The basic principle underlying current rules of evidence is that of probable cause; the police must have a preponderance of the evidence that this suspected person is guilty of a crime in order to search them or seize their property, and with rare exceptions must acquire a warrant on this basis.
If evidence is not obtained according to this rule, the exclusionary rule applies, disallowing the use of that evidence in court. In theory, this is not the only way one could penalize illegal searches, but it is the one we generally use.
The exclusionary rule was first applied in the case Boyd v. United States (1886), and actually applied not to a search per se but the requirement to furnish business documents. It was originally argued that this constituted a Fifth Amendment violation, requiring self-incriminating statements.
Adams v. New York (1904) actually specifically rejected the claim of a general exclusionary rule applied to all illegally-seized evidence, but this precedent did not last. In Weeks v. United States (1914), the Supreme Court ruled that the Fourth Amendment did require all illegally-seized evidence to be excluded from use in federal courts.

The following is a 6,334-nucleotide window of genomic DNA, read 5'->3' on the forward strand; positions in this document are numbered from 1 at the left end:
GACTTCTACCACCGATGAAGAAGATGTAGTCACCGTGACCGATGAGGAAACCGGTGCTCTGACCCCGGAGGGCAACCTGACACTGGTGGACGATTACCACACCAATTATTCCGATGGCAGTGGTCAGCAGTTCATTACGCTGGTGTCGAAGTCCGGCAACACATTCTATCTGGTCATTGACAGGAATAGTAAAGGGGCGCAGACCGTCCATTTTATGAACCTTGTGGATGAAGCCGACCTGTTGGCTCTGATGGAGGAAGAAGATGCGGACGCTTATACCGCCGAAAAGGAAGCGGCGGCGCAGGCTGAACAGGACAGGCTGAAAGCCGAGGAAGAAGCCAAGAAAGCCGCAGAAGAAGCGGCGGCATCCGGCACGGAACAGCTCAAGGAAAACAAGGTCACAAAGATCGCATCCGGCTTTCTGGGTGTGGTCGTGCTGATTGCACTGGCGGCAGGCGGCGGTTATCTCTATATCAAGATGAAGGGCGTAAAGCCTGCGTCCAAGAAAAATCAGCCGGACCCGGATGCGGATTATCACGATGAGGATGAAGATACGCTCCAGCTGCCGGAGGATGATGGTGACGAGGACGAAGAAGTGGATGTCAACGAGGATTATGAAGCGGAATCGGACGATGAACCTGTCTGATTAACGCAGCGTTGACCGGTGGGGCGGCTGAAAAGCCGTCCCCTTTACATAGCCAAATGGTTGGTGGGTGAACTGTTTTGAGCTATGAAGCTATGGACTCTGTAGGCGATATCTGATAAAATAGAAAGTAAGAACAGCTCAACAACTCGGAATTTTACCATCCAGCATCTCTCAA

This only applied to federal courts until 1952, when in Rochin v. California the Supreme Court ruled that egregious violations of Fourth Amendment rights were sufficient to invalidate the evidence even in state courts. In 1954, Irvine v. California established that this did not apply to all illegal searches, only the most egregious ones.
This standard held until 1961, when in Mapp v. Ohio the Supreme Court generalized the rule to all illegal searches and seizures, and applied it to both state and federal courts.
More recently, the pendulum has begun to swing backward, as starting in the 1970s a series of Supreme Court rulings have weakened or limited the standards of the exclusionary rule and added more and more exceptions. Today the exclusionary rule is only held to apply if the police would not have gotten a warrant---not simply if they didn't---and if the person being searched had a "reasonable expectation of privacy", and it must apply specifically to that person---if you hide drugs in someone else's purse, the evidence can be used against you, just not against them (established in Rawlings v. Kentucky in 1980).